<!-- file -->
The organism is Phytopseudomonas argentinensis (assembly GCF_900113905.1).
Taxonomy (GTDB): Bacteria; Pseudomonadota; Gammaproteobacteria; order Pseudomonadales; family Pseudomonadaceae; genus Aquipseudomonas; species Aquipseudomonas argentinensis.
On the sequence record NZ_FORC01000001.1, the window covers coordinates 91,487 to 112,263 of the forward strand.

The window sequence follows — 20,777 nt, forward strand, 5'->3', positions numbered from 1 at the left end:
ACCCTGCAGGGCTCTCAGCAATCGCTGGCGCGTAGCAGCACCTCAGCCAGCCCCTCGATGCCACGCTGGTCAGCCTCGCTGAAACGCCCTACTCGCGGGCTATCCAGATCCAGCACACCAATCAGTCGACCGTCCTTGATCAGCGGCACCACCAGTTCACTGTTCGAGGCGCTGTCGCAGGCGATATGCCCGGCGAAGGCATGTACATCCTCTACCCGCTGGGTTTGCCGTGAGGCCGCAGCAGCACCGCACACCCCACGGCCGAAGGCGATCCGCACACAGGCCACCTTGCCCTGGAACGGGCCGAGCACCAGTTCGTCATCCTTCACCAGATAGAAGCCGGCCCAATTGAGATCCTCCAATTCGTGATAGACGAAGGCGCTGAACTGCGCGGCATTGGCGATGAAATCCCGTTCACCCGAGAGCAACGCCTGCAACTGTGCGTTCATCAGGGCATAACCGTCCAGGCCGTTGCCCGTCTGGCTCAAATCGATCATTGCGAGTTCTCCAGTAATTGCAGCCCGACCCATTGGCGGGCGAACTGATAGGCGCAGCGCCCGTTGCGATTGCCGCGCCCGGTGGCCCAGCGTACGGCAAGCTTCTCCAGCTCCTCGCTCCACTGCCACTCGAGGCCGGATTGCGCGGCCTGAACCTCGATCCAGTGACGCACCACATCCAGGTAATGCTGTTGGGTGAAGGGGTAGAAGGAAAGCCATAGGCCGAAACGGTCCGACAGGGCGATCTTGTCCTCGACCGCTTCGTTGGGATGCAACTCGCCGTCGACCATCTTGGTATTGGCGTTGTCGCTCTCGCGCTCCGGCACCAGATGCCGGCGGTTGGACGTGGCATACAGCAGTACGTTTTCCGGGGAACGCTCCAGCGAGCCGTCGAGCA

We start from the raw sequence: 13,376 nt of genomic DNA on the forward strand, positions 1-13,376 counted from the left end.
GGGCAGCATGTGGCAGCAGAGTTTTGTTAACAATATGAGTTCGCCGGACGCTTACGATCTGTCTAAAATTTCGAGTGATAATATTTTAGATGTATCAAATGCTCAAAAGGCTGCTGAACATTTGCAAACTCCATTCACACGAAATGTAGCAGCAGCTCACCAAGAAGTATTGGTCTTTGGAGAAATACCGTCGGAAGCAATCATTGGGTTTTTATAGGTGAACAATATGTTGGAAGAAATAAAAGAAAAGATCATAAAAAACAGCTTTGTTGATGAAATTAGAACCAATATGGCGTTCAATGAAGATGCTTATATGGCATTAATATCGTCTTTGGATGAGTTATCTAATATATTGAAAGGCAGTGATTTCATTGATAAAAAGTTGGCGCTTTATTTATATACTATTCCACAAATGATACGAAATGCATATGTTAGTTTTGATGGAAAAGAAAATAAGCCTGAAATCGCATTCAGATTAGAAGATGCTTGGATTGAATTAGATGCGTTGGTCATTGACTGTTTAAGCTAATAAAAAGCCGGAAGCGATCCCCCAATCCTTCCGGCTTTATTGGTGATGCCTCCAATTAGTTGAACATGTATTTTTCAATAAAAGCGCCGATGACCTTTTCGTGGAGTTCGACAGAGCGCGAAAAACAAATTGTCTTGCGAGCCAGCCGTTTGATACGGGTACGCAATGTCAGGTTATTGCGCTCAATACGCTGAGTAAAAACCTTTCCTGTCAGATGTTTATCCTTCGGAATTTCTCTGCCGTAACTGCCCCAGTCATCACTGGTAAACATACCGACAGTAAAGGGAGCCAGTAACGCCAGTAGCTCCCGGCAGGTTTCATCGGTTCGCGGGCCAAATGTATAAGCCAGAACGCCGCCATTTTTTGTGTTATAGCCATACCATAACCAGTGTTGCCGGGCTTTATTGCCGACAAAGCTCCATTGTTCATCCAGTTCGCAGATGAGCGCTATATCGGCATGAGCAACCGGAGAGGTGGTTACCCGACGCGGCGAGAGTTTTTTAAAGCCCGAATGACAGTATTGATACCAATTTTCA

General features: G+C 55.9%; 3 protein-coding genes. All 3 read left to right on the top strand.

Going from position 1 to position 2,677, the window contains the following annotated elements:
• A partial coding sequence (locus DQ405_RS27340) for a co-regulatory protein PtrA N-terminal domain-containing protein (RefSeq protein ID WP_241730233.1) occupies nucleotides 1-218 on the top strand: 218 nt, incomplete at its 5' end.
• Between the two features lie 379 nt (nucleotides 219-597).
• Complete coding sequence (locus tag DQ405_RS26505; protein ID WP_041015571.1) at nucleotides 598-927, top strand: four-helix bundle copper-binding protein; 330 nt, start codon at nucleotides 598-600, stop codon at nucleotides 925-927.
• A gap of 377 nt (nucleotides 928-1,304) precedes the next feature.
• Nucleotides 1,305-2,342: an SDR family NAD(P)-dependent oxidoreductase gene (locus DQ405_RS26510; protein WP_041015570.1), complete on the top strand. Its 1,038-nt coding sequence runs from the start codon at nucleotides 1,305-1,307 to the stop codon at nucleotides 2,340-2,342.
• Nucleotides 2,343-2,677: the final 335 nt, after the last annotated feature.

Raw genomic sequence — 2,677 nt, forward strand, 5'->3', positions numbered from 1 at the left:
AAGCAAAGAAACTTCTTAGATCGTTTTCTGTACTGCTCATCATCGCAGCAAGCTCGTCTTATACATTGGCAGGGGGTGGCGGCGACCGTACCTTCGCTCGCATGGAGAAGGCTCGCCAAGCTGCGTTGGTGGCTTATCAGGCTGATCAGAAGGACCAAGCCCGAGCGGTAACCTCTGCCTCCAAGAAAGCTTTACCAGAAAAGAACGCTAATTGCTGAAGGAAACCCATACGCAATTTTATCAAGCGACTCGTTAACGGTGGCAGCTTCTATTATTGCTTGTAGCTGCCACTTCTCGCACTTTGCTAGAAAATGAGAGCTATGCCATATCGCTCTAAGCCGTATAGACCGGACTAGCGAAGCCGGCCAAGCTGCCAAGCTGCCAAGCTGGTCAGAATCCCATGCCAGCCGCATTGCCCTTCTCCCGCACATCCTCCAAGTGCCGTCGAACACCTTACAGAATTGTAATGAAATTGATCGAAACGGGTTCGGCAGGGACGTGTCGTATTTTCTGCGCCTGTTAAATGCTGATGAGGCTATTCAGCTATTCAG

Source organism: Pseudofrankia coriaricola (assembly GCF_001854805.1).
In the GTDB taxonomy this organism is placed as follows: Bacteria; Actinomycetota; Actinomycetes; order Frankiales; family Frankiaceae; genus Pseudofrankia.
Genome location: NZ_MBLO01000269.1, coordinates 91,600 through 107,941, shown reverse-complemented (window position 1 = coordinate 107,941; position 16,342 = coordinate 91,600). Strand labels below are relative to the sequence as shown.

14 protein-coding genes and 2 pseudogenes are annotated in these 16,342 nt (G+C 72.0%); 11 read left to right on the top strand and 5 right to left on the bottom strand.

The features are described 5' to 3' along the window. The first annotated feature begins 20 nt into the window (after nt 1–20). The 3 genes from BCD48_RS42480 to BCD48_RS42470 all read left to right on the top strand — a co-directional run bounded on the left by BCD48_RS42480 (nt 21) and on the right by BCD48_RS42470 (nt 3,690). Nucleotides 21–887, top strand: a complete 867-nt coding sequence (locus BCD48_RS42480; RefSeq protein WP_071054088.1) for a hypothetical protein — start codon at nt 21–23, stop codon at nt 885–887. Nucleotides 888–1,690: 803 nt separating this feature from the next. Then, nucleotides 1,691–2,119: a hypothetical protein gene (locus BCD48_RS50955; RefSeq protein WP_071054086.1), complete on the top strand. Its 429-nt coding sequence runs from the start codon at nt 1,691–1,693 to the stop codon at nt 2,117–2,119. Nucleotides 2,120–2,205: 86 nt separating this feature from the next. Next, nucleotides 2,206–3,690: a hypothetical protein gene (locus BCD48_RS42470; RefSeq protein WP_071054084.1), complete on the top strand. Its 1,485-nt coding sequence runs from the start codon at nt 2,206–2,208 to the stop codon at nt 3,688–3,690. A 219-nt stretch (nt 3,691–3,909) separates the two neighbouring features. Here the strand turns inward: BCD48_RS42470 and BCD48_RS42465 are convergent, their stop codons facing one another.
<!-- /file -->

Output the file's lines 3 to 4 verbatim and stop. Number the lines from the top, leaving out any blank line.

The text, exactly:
On the sequence record NZ_FORC01000001.1, the window covers coordinates 91,487 to 112,263 of the forward strand.

The window sequence follows — 20,777 nt, forward strand, 5'->3', positions numbered from 1 at the left end: